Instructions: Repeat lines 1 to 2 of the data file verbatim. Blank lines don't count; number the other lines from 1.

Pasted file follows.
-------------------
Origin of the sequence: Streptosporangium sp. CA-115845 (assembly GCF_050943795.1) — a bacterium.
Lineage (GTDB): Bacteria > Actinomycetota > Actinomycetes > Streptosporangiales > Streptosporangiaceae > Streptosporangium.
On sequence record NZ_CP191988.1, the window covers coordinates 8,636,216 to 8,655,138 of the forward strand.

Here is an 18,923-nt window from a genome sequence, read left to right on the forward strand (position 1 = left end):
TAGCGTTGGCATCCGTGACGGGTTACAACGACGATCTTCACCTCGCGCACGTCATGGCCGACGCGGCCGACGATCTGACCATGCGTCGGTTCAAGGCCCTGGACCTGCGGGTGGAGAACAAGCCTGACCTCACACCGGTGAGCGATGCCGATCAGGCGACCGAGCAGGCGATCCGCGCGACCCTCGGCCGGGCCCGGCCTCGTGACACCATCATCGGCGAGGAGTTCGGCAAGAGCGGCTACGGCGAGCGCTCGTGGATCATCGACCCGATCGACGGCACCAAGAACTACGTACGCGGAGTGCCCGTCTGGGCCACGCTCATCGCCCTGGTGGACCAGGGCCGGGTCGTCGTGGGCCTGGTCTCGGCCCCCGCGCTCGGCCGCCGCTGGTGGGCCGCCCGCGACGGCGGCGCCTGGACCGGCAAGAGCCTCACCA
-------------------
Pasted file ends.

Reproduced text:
Origin of the sequence: Streptosporangium sp. CA-115845 (assembly GCF_050943795.1) — a bacterium.
Lineage (GTDB): Bacteria > Actinomycetota > Actinomycetes > Streptosporangiales > Streptosporangiaceae > Streptosporangium.